Run­away ESF in­fla­tion lim­its op­tions for par­ents

China Daily (Hong Kong) - - COMMENT -

An­other year, an­other big fee in­crease at the English Schools Foun­da­tion (ESF). Like clock­work, year af­ter year, it has raised fees to lev­els that now ap­proach the pro­hib­i­tively ex­pen­sive in­ter­na­tional schools. In the past, it was sup­posed to of­fer an al­ter­na­tive but heav­ily sub­si­dized form of school­ing for stu­dents — of­ten from ex­pa­tri­ate fam­i­lies — who could not eas­ily in­te­grate into the lo­cal school sys­tem with its tough Chinese-language re­quire­ment. But over the years, it has slowly mor­phed into just an­other chain of in­ter­na­tional schools for rich fam­i­lies or those lucky enough to have an ex­pat pay pack­age.

This year is no ex­cep­tion. Jaws drop on the news that tu­ition fees will be raised 5.4 to 27.5 per­cent for its schools in the com­ing aca­demic year. De­pend­ing on their child’s school and grade level, par­ents will pay from slightly less than HK$90,000 to HK$151,000. That’s still a bit less than the most ex­pen­sive in­ter­na­tional schools with mil­lion-dol­lar deben­tures but much more than lo­cal ones. How did this come to pass?

The short an­swer — the gov­ern­ment is phas­ing out long-stand­ing sub­si­dies. The longer an­swer — the ESF has been a vic­tim of its own suc­cess. Peo­ple have long been ar­gu­ing whether the gov­ern­ment has made the right de­ci­sion to cut fund­ing, and whether the ESF de­serves such treat­ment. But the out­come is that the spe­cial ad­min­is­tra­tive re­gion gov­ern­ment is more than happy to wash its hands of the ESF that is widely per­ceived as an in­sti­tu­tional le­gacy of Bri­tish colo­nial­ism in Hong Kong. It was, af­ter all, set up in the 1960s for Bri­tish fam­i­lies in Hong Kong.

Mean­while, de­spite com­plaints about the loss of sub­sidy, ESF man­age­ment cannot be too un­happy. As the pub­lic sub­sidy is phased out, the gov­ern­ment can no longer in­ter­fere in its oper­a­tions and longterm plan­ning while its schools are free to charge what­ever the mar­ket will bear. Given the ESF’s ex­cel­lent aca­demic rep­u­ta­tion, many of its schools have long wait­ing lists. In­deed, if the ESF had not been so suc­cess­ful or could not sur­vive on its own, the gov­ern­ment would have had a much tougher time cut­ting ties.

The real losers are those fam­i­lies whose chil­dren cannot eas­ily ad­just to lo­cal schools, yet will be un­able to af­ford the fees with­out sub­sidy. But there may not be too many of them any­way. While the ESF has 17,500 stu­dents from more than 60 dif­fer­ent na­tion­al­i­ties at its 22 schools, 70 per­cent of them have par­ents who are per­ma­nent res­i­dents of Hong Kong. In other words, they are mostly lo­cals. Pre­sum­ably, a fair num­ber of them could at­tend lo­cal schools; their par­ents chose not to do so, and in­stead sent them to ESF schools.

That has been one of the ar­gu­ments the gov­ern­ment has used to de­fend phas­ing out the re­main­ing 22 per­cent sub­sidy, over a pe­riod of 13 years start­ing from last year. Why should lo­cal fam­i­lies be sub­si­dized for send­ing their chil­dren to what are

Most de­vel­oped economies have strong sec­ond-language train­ing pro­grams to help in­te­grate such stu­dents or im­mi­grants into their pub­lic school systems. Hong Kong needs to do the same.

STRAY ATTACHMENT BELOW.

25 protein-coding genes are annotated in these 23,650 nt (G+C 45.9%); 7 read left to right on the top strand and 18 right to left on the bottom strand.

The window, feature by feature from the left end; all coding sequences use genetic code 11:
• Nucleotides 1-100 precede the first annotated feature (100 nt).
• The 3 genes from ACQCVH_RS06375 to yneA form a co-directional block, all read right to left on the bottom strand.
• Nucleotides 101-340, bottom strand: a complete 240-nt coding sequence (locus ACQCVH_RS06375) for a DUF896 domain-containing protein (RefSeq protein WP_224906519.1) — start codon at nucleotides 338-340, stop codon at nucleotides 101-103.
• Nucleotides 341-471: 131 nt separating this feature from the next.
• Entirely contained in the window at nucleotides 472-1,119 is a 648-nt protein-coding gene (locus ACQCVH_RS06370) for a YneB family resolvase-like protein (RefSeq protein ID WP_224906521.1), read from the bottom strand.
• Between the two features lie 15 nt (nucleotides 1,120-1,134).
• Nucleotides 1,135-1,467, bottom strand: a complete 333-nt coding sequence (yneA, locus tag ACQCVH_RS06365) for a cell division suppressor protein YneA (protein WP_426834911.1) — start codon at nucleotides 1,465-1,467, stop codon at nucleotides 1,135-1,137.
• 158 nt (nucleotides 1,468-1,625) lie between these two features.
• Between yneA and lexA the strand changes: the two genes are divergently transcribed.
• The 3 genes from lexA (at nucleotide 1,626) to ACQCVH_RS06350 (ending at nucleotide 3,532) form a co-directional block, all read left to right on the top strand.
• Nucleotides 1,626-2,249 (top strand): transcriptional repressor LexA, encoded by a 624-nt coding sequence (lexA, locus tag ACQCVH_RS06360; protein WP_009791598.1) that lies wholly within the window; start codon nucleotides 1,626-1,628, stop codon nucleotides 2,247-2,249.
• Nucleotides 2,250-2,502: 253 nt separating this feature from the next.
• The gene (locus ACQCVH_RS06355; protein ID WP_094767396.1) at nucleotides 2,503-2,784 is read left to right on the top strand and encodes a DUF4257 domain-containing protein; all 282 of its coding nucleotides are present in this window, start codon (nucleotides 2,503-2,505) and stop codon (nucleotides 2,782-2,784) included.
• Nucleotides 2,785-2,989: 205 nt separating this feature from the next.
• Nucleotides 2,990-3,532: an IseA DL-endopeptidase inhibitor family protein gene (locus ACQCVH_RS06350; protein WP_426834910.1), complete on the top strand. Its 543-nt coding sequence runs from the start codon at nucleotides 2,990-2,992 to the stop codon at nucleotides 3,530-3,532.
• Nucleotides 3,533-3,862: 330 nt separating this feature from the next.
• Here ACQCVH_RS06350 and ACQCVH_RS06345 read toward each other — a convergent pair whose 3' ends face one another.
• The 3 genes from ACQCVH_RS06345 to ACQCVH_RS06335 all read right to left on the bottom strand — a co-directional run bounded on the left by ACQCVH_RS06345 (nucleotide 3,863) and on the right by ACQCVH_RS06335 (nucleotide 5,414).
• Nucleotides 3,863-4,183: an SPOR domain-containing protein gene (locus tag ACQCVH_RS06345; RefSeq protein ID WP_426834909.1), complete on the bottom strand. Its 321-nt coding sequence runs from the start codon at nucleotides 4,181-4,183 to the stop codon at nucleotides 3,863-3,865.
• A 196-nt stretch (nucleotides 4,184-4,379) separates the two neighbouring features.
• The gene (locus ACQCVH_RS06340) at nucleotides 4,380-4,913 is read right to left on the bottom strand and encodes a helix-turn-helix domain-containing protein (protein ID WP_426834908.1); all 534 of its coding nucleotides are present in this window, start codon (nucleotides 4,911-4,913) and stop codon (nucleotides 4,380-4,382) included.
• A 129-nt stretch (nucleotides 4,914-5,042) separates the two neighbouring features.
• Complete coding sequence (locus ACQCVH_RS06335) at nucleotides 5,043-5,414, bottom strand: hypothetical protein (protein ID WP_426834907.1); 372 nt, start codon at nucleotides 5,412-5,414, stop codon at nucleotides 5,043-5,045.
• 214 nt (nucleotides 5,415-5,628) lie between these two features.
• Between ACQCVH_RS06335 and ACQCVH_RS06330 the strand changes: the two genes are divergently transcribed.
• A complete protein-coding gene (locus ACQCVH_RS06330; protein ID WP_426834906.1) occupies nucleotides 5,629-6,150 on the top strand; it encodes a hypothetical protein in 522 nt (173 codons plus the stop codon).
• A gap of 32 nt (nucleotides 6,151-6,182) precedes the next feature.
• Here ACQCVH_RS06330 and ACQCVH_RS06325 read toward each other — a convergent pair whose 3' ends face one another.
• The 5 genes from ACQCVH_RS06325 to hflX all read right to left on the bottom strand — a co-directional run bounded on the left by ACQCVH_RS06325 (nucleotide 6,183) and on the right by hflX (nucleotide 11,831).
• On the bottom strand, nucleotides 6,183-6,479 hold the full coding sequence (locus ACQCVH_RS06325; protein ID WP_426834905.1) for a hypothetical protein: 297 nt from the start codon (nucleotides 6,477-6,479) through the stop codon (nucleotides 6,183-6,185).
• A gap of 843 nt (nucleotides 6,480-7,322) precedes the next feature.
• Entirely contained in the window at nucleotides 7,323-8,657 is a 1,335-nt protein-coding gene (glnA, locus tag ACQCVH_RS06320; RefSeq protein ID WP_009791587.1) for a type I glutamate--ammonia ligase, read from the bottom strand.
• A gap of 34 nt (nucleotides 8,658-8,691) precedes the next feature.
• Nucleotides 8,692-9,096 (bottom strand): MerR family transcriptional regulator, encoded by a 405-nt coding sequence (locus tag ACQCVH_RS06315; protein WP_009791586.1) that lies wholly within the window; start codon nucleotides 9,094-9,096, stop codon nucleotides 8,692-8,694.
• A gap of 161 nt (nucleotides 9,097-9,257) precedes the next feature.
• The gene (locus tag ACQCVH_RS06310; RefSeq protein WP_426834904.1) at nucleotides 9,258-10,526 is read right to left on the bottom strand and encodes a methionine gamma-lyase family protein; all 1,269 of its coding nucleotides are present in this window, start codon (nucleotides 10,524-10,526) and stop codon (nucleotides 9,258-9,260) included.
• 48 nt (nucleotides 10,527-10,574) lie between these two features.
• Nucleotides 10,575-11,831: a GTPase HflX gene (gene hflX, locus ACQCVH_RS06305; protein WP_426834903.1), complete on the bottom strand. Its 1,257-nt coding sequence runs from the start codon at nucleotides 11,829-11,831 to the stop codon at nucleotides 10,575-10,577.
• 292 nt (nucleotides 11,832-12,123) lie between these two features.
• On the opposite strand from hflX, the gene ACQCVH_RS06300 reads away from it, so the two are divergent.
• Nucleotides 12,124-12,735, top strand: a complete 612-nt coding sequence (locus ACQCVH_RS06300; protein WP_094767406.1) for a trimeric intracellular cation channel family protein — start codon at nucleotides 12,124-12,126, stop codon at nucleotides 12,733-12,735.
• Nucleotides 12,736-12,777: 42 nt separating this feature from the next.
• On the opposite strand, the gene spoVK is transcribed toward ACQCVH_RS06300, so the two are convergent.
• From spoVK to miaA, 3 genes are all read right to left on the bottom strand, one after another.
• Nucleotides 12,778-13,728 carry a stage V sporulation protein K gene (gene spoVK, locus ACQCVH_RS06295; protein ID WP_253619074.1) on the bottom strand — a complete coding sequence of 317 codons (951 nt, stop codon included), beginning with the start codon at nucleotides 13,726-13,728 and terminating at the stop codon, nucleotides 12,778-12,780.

es­sen­tially in­ter­na­tional schools when lo­cal ones are al­ready free?

That is a strong ar­gu­ment, or would have been one, if all or most schools in Hong Kong are pub­lic or gov­ern­ment schools. But since the 1990s and es­pe­cially af­ter 1997, most top-tier or so-called elite lo­cal schools have switched to what is called the Di­rect Sub­sidy Scheme. So while they re­ceive sub­stan­tial pub­lic sub­si­dies, they make up for the rest by charg­ing fees, which are of­ten quite high. They also en­joy much greater au­ton­omy from the gov­ern­ment in the way they op­er­ate. ESF schools then sound a lot like those other di­rect sub­sidy schools.

The gov­ern­ment has an an­swer for that, too. Di­rect sub­sidy schools may be more in­de­pen­dent than gov­ern­ment and other aided schools but in the end they all have to fol­low lo­cal cur­ricu­lums with the goal of grad­u­at­ing stu­dents af­ter tak­ing cer­ti­fied pub­lic ex­ams. ESF schools could qual­ify for di­rect sub­sidy if they did that too. But ob­vi­ously, their rai­son d’etre is to fol­low the Bri­tish school cur­ricu­lum, and more re­cently, the In­ter­na­tional Bac­calau­re­ate (IB) as well. If the gov­ern­ment should sub­si­dize the ESF, why not all the other in­ter­na­tional schools which fol­low their own na­tional cur­ricu­lums and/or IB, too?

Such ar­gu­ments have been go­ing back and forth for more than a decade wnow. At times, they be­came quite bit­ter, es­pe­cially af­ter for­mer ed­u­ca­tion chief Arthur Li Kwok-che­ung ap­plied high-pres­sure tac­tics to force the ESF to ac­cept re­duced sub­si­dies. The gov­ern­ment de­ci­sion to phase out the fi­nal 22 per­cent sub­si­dies, though, was made af­ter Li had al­ready left his post.

But the die is cast. While the ESF will go its own merry way, the gov­ern­ment needs to make up for the loss by de­vel­op­ing lo­cal school pro­grams for chil­dren of fam­i­lies who don’t have the same strong na­tive Chinese-language back­ground. Most de­vel­oped economies have strong sec­ond-language train­ing pro­grams to help in­te­grate such stu­dents or im­mi­grants into their pub­lic school systems. Hong Kong needs to do the same.

The au­thor is a vet­eran jour­nal­ist from Hong Kong.

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